The changes in the economy and society created opportunities and challenges for millions of other Americans. The status and equal rights of women experienced a general,long-term growth. Many women enjoyed new opportunities to become educated and work in society, though these opportunities were still limited when compared with men. The history of women during the late nineteenth century was not monolithic as white, middle-class women often had a very different experience than women who were poor, or from a minority or immigrant background. Because many women entered the workforce, a debate occurred over the kinds and amount of work that women performed, which led to legal protections. The women’s suffrage movement won the biggest success for equal rights in the period with the Nineteenth Amendment to the United States Constitution, granting women the right to vote.
African Americans did not participate in the growing opportunities and prosperity that other groups in American society did. The long and bloody Civil War had ended with the freeing of African Americans from slavery. This was followed by further gains of constitutional and legal protections, however, many of these rights would soon evaporate. During the late nineteenth century, African Americans found in equality and racism in the segregation of the South, but they were also victimized by in equality and racism in northern cities in the early twentieth century as they moved there in increasing numbers. Black leaders debated the right path to full equality, civic participation,and economic opportunity in American life.
The changes that affected the American economy and society led to a growth in the federal government. The important issues of the nineteenth century were increasingly contested on the national rather than local levels. Businesses, organized labor, farmers,and interest groups turned to the national government to resolve their disputes. The executive branch saw an expansion of its role and influence as it increased its regulatory power over the many aspects of American life. A widespread reform movement called “progressivism” introduced many reforms that were intended to address the changes in society resulting from the modern industrial economy and society. This increased government’s responsiveness but also dramatically increased the size and powers of the federal government.The national government therefore began to supplant the local and state governments in the minds of many Americans and in the American constitutional system.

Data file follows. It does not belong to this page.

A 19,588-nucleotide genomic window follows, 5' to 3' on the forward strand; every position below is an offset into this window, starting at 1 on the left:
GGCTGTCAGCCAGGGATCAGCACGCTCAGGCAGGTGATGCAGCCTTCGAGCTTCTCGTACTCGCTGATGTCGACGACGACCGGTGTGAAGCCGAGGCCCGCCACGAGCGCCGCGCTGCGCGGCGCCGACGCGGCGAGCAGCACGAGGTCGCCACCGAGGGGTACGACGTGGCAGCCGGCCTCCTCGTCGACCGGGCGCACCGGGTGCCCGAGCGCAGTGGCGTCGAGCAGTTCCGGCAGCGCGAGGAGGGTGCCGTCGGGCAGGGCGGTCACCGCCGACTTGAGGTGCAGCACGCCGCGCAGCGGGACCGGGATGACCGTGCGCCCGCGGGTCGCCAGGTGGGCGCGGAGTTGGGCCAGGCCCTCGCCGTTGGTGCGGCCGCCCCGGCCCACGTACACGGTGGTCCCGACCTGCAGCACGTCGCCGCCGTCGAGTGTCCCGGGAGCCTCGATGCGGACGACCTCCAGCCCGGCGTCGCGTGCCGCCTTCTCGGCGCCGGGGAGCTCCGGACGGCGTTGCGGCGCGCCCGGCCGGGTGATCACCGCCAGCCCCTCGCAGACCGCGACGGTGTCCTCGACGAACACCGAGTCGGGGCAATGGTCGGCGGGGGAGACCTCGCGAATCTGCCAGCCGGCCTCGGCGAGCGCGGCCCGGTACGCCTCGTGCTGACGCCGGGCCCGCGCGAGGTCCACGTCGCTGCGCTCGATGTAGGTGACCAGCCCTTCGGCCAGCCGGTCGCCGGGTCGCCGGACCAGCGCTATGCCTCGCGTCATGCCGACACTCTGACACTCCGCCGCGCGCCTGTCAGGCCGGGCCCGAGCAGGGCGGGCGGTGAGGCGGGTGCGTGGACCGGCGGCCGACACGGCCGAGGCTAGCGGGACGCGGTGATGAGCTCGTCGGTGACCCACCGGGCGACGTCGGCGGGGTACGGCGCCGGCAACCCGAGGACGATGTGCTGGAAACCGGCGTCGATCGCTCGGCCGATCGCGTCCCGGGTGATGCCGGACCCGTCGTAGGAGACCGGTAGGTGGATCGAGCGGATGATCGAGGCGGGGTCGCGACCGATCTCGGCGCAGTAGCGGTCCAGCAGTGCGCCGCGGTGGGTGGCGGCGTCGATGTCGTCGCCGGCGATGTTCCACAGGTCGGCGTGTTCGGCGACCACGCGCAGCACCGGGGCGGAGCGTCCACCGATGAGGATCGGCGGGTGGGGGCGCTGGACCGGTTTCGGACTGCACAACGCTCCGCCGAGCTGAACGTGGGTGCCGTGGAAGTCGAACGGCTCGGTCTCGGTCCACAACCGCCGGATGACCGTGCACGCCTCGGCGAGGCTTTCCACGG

The late nineteenth century also us he red in great changes in how the United States interacted with the rest of the world. For the first century of its existence, the United State straded with other countries, acquired territory for continental expansion, and fought in a few major wars. However, the United States was generally neutral in world affairs and focused on its domestic situation. That changed as America entered the world stage as a major global power. This expansion in world affairs led to an internal debate over international powers and responsibilities. Americans also struggled over the character of its foreign affairs. Debates raged over the growth of American military power and whether Americans had a duty to spread democracy around the world.
The changes in the late nineteenth century were bewildering to most Americans who experienced them. Many debates took place to make sense of the changes and to consider howto respond to them. Americans rarely found easy answers and often conflicted with one another on the different solutions. The vast changes that occurred laid the foundation of modern America.The questions and challenges that they faced are still relevant and are debated by Americans today in the twenty-first century. Americans continue to discuss the power and regulation of banks and large corporations. Workers grapple with the globalization of the economy, stagnant wages, and changing technology. Farmers still struggle to make an income amid distant markets determining commodity prices while keeping up with changing consumer tastes about organic and locally-sourced food. Headlines are filled with news of African Americans suffering racism and police brutality. Issues related to the equality of women continue to be debated even as women run for president. Smartphones, social media, the internet, and other technologies change our lives,the culture, and the world economy every day.After more than a century since the Gilded Age and Progressive Era, the fundamental challenges of the era still face us today.